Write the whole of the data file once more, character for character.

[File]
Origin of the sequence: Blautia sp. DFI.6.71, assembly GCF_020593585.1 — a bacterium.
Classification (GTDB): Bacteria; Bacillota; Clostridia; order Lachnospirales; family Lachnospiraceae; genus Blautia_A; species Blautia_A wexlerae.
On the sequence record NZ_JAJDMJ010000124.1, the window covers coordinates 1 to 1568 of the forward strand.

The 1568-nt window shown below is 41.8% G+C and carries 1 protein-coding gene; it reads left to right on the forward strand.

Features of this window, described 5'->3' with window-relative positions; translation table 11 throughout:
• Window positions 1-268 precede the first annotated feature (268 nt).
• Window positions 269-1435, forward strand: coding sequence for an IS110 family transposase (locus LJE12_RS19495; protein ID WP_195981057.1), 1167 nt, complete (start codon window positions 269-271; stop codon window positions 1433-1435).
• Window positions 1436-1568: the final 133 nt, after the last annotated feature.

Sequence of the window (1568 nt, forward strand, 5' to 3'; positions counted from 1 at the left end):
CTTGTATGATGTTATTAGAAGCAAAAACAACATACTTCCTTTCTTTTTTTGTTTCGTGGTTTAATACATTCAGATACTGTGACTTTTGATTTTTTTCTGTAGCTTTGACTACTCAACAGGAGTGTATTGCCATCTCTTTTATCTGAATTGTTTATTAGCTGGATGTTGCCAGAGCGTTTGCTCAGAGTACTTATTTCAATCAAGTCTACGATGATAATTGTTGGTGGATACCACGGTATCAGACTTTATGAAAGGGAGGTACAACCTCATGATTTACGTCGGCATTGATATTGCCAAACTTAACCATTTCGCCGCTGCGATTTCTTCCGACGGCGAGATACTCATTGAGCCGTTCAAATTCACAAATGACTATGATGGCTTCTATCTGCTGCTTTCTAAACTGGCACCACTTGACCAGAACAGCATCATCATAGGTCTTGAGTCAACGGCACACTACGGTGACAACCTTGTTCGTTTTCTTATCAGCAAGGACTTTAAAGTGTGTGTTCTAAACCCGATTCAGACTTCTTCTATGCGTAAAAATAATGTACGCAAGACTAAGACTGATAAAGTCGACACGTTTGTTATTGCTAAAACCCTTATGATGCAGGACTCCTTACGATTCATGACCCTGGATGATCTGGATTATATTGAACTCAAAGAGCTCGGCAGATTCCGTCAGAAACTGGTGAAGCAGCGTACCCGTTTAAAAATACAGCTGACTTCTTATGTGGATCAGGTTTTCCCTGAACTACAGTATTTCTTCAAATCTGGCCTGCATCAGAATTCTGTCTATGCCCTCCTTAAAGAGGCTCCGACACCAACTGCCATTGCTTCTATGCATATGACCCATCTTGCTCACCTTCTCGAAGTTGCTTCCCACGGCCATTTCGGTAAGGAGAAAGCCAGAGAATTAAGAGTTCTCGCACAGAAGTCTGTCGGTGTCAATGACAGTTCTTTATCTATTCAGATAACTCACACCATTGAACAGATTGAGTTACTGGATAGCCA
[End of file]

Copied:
Origin of the sequence: Blautia sp. DFI.6.71, assembly GCF_020593585.1 — a bacterium.
Classification (GTDB): Bacteria; Bacillota; Clostridia; order Lachnospirales; family Lachnospiraceae; genus Blautia_A; species Blautia_A wexlerae.
On the sequence record NZ_JAJDMJ010000124.1, the window covers coordinates 1 to 1568 of the forward strand.

The 1568-nt window shown below is 41.8% G+C and carries 1 protein-coding gene; it reads left to right on the forward strand.

Features of this window, described 5'->3' with window-relative positions; translation table 11 throughout:
• Window positions 1-268 precede the first annotated feature (268 nt).
• Window positions 269-1435, forward strand: coding sequence for an IS110 family transposase (locus LJE12_RS19495; protein ID WP_195981057.1), 1167 nt, complete (start codon window positions 269-271; stop codon window positions 1433-1435).
• Window positions 1436-1568: the final 133 nt, after the last annotated feature.

Sequence of the window (1568 nt, forward strand, 5' to 3'; positions counted from 1 at the left end):
CTTGTATGATGTTATTAGAAGCAAAAACAACATACTTCCTTTCTTTTTTTGTTTCGTGGTTTAATACATTCAGATACTGTGACTTTTGATTTTTTTCTGTAGCTTTGACTACTCAACAGGAGTGTATTGCCATCTCTTTTATCTGAATTGTTTATTAGCTGGATGTTGCCAGAGCGTTTGCTCAGAGTACTTATTTCAATCAAGTCTACGATGATAATTGTTGGTGGATACCACGGTATCAGACTTTATGAAAGGGAGGTACAACCTCATGATTTACGTCGGCATTGATATTGCCAAACTTAACCATTTCGCCGCTGCGATTTCTTCCGACGGCGAGATACTCATTGAGCCGTTCAAATTCACAAATGACTATGATGGCTTCTATCTGCTGCTTTCTAAACTGGCACCACTTGACCAGAACAGCATCATCATAGGTCTTGAGTCAACGGCACACTACGGTGACAACCTTGTTCGTTTTCTTATCAGCAAGGACTTTAAAGTGTGTGTTCTAAACCCGATTCAGACTTCTTCTATGCGTAAAAATAATGTACGCAAGACTAAGACTGATAAAGTCGACACGTTTGTTATTGCTAAAACCCTTATGATGCAGGACTCCTTACGATTCATGACCCTGGATGATCTGGATTATATTGAACTCAAAGAGCTCGGCAGATTCCGTCAGAAACTGGTGAAGCAGCGTACCCGTTTAAAAATACAGCTGACTTCTTATGTGGATCAGGTTTTCCCTGAACTACAGTATTTCTTCAAATCTGGCCTGCATCAGAATTCTGTCTATGCCCTCCTTAAAGAGGCTCCGACACCAACTGCCATTGCTTCTATGCATATGACCCATCTTGCTCACCTTCTCGAAGTTGCTTCCCACGGCCATTTCGGTAAGGAGAAAGCCAGAGAATTAAGAGTTCTCGCACAGAAGTCTGTCGGTGTCAATGACAGTTCTTTATCTATTCAGATAACTCACACCATTGAACAGATTGAGTTACTGGATAGCCA